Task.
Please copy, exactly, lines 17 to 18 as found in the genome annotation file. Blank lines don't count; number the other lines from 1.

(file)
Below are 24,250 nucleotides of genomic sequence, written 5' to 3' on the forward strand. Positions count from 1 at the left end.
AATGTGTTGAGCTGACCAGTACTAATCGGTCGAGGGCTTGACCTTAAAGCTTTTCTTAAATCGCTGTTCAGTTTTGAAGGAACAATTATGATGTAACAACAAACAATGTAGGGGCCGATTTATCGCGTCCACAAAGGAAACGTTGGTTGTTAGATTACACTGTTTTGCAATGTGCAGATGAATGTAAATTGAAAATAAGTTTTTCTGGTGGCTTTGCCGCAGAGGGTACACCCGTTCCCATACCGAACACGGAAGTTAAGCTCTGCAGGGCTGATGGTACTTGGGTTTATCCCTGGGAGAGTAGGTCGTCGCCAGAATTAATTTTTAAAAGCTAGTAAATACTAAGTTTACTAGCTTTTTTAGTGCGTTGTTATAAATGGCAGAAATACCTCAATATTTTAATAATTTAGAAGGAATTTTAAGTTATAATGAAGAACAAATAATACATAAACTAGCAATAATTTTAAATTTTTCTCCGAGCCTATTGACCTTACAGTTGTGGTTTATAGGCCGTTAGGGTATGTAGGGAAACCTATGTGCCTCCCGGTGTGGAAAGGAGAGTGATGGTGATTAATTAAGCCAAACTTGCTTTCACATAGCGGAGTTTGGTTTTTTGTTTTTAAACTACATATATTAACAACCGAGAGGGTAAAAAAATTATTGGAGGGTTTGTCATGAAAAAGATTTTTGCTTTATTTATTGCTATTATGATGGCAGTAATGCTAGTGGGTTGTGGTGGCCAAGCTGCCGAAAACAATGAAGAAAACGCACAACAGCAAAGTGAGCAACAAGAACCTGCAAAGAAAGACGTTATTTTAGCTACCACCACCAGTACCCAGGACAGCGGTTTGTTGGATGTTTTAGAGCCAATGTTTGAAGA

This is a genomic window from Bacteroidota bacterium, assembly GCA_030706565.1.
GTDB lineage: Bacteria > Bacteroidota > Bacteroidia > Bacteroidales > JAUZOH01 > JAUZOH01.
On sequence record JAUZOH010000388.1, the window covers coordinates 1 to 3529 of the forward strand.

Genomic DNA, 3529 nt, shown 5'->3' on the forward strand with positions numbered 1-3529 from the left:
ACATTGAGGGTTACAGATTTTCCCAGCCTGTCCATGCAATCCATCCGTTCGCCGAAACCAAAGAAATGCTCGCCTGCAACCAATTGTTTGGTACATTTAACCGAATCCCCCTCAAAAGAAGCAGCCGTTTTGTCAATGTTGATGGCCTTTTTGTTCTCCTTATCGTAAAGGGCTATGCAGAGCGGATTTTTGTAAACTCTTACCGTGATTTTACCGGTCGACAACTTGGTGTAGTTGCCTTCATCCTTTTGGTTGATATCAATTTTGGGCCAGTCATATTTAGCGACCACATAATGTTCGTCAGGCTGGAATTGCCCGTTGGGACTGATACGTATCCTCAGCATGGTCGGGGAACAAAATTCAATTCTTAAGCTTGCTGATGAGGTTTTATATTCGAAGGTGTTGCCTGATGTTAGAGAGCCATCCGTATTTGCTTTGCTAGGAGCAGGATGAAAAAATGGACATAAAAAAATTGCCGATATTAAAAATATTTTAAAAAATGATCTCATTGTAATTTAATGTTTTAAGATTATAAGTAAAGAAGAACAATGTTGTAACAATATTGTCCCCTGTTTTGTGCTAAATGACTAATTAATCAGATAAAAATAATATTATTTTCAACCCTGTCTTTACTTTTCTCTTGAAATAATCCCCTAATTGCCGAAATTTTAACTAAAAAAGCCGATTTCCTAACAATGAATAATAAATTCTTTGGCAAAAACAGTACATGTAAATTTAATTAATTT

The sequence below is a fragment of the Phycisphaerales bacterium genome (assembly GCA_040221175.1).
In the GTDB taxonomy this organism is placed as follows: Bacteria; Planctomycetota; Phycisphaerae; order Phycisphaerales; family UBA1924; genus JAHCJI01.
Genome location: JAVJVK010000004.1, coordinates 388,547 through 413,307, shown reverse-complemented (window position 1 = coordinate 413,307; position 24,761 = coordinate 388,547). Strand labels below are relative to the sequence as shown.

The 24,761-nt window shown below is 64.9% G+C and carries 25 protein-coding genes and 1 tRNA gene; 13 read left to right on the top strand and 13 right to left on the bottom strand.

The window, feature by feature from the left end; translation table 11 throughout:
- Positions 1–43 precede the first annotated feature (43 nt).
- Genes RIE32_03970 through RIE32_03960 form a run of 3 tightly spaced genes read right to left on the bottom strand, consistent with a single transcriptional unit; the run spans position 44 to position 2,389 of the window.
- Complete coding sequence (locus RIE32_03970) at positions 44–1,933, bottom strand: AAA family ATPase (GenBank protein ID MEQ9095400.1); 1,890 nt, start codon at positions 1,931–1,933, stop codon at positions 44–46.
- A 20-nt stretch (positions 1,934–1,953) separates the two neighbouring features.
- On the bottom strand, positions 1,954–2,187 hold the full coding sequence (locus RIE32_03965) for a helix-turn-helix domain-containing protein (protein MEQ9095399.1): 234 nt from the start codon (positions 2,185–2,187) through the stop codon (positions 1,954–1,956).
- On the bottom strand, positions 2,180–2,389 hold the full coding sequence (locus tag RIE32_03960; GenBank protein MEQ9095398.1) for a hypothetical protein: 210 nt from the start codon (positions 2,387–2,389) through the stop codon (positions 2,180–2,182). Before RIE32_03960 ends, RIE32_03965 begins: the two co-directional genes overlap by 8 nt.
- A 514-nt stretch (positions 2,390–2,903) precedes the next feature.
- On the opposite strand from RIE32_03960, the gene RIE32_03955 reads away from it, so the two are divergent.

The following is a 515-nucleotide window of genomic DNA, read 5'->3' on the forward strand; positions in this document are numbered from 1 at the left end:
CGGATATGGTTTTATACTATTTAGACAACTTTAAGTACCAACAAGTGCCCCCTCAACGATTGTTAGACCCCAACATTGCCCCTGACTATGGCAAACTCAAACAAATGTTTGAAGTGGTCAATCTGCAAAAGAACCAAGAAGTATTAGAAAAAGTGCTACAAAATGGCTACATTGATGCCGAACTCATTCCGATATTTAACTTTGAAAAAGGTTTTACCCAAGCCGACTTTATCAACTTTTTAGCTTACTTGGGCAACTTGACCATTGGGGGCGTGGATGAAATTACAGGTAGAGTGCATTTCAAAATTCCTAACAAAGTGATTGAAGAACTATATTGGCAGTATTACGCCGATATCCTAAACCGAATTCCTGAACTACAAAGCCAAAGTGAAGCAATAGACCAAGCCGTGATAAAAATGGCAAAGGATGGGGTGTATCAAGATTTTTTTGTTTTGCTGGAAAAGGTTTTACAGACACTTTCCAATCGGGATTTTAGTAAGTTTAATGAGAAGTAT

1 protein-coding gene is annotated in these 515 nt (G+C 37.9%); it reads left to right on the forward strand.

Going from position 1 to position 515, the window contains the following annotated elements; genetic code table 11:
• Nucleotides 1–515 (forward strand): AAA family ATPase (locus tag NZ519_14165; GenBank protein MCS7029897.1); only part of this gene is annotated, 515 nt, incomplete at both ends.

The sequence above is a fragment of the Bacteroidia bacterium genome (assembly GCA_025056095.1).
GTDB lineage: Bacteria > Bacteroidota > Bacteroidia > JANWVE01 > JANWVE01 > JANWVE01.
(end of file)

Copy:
- On the bottom strand, positions 1,954–2,187 hold the full coding sequence (locus RIE32_03965) for a helix-turn-helix domain-containing protein (protein MEQ9095399.1): 234 nt from the start codon (positions 2,185–2,187) through the stop codon (positions 1,954–1,956).
- On the bottom strand, positions 2,180–2,389 hold the full coding sequence (locus tag RIE32_03960; GenBank protein MEQ9095398.1) for a hypothetical protein: 210 nt from the start codon (positions 2,387–2,389) through the stop codon (positions 2,180–2,182). Before RIE32_03960 ends, RIE32_03965 begins: the two co-directional genes overlap by 8 nt.